TELEs – The Key Takeaways

Overall, the four TELEs that we’ve explored over the past several weeks have highlighted aspects of my own practice that could be deepened and strengthened to enhance student learning experiences. While some of my own pedagogical beliefs are very similar in nature to the foundational principles espoused by these technology-enhanced learning environments, I envision my learnings in this course as expanding my own repertoire of strategies, tools and approaches to student learning in Math and Science. If we design tasks and opportunities that are structured in a format that integrates appropriate levels of challenge within a reasonable time frame, our students are afforded opportunities to participate in rich learning experiences that significantly deepen scientific and mathematical concepts and content. The significance of developing learning experiences that are personally meaningful and engaging will serve to further promote the application of knowledge and skills beyond the context of the specific learning task, and enhance the importance of life long skills for learning.

Our students construct their skills, knowledge and perspectives according to the variety of different levels of exposure to learning experiences and opportunities that they’ve encountered through school and in their everyday lives. As Edelson (2001) notes, every individual’s knowledge structures reflect their own unique experiences, which in turn plays a crucial role in their learning. Perspectives on real world learning should allow for students to start from their own context and preconceptions, and then move into new areas of learning that bridge gaps in their understanding and ultimately expand on their worldview. As part of their practice and engagement in Math and Science, students should be repeatedly returning to their own, original ideas in order to continually revise and modify them. Through the implementation of technology enhanced learning environments, students will be afforded opportunities to apply knowledge and skills beyond the confines of a lecture, a textbook, or a classroom ultimately makes the content more motivating, engaging and relevant over the long term. As a fundamental component of TELEs, student knowledge and understanding must be incrementally constructed from experience and communication, as it cannot be transmitted directly from one individual to another.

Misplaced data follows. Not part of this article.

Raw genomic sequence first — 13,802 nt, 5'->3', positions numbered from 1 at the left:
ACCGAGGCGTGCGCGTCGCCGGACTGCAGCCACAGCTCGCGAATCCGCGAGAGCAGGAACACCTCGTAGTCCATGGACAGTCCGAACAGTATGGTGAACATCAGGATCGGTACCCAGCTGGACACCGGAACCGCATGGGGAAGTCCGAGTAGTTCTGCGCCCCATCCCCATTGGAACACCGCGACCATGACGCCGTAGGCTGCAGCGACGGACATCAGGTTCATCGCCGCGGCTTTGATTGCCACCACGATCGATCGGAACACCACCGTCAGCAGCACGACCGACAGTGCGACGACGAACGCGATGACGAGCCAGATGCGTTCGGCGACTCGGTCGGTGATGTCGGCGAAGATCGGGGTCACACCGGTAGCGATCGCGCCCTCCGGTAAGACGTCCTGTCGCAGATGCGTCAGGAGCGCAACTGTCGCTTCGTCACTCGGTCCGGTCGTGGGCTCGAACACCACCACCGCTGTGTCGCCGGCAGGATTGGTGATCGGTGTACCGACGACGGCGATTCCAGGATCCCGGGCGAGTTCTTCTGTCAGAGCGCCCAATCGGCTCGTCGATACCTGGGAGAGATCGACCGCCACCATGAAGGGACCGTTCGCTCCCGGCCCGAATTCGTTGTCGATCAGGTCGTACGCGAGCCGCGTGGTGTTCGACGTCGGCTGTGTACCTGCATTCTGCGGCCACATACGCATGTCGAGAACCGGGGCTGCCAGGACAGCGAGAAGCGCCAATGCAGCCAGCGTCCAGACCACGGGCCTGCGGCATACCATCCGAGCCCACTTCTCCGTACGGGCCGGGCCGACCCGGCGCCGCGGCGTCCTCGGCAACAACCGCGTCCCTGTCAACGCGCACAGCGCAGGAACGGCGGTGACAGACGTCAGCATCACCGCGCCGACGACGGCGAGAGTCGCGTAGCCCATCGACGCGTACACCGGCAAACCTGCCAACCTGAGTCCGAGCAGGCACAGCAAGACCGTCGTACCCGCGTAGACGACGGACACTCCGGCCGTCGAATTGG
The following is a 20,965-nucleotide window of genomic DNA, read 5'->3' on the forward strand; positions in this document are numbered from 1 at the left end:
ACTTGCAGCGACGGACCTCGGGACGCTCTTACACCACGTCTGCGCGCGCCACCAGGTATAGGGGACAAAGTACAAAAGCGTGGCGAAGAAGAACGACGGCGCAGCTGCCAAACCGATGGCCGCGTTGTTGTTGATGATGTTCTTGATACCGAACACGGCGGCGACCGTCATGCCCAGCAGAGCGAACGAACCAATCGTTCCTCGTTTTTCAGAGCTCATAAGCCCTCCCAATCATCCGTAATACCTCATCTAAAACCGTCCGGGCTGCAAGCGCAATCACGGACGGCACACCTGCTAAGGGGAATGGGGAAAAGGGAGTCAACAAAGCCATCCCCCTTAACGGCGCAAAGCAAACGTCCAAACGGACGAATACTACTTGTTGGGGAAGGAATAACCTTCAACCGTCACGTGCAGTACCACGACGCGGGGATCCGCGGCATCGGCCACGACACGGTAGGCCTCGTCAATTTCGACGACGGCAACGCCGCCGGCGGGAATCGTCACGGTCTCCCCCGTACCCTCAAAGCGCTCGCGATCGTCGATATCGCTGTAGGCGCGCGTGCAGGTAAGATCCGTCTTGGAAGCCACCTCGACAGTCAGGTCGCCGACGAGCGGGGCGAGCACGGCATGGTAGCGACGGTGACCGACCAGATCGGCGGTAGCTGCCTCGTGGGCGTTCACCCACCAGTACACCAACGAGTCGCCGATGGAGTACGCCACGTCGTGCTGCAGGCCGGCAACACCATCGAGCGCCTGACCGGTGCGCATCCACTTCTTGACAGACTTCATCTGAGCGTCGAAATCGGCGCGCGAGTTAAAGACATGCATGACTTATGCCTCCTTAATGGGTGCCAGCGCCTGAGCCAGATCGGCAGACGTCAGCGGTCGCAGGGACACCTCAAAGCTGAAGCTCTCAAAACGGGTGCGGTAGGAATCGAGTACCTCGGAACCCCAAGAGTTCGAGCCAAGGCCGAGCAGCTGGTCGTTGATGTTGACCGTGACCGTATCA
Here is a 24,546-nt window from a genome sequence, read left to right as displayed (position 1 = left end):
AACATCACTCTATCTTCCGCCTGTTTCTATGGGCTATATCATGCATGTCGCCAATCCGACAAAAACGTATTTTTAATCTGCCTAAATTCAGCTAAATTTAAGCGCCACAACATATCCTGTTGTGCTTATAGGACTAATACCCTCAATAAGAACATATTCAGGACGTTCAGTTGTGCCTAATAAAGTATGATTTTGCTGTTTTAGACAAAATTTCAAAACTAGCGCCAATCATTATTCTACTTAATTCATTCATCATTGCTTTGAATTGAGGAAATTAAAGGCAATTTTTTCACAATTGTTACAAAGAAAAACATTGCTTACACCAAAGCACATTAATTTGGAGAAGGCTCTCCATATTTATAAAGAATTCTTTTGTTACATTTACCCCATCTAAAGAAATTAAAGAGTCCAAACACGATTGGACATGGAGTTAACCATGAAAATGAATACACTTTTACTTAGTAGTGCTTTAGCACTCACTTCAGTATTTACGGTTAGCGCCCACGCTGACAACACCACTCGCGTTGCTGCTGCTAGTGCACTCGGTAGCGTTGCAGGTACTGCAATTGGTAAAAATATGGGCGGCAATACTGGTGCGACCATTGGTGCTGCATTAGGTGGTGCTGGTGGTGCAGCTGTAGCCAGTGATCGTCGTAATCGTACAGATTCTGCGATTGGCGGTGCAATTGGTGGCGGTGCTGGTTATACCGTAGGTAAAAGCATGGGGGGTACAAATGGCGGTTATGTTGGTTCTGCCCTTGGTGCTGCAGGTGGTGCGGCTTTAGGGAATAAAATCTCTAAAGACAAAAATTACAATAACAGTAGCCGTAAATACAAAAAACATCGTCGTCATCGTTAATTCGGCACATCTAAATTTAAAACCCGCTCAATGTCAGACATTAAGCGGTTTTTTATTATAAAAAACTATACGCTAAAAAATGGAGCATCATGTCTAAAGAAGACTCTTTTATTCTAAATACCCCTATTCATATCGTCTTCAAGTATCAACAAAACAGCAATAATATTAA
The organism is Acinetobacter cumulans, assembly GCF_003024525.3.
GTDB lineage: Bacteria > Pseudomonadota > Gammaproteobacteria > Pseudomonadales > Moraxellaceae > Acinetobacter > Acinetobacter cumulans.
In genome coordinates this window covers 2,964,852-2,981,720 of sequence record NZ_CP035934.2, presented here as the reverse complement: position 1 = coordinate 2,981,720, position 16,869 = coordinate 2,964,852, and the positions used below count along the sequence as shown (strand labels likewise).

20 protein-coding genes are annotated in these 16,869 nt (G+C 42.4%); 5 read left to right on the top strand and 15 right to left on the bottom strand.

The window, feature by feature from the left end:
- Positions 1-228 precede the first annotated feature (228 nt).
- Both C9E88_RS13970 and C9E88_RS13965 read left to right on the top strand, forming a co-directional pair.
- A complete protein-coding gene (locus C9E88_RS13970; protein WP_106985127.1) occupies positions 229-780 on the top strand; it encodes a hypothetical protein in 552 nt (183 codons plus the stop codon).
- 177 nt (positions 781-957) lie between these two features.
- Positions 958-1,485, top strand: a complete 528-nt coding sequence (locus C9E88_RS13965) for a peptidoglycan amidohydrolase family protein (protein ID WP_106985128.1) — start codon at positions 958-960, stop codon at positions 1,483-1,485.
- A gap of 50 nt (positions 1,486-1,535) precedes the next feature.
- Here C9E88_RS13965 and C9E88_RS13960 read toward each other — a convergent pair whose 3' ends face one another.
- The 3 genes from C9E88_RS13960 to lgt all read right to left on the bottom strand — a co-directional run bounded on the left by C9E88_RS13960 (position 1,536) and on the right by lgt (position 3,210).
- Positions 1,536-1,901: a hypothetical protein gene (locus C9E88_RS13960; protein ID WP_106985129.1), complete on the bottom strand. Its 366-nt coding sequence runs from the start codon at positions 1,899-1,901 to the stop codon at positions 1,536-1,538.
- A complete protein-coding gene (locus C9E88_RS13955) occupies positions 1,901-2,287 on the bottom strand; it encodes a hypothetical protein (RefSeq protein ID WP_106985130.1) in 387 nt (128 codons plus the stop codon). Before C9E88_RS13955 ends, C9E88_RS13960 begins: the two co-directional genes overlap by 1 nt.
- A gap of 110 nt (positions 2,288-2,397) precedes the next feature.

I’ve created a visual that offers a summary and synthesis of some of the key concepts and ideas from the four foundational TELEs that we’ve explored over the past few weeks: TELE Takeaways

 

References

Cognition and Technology Group at Vanderbilt (1992a). The Jasper experiment: An exploration of issues in learning and instructional design. Educational Technology, Research and Development, 40(1), 65-80.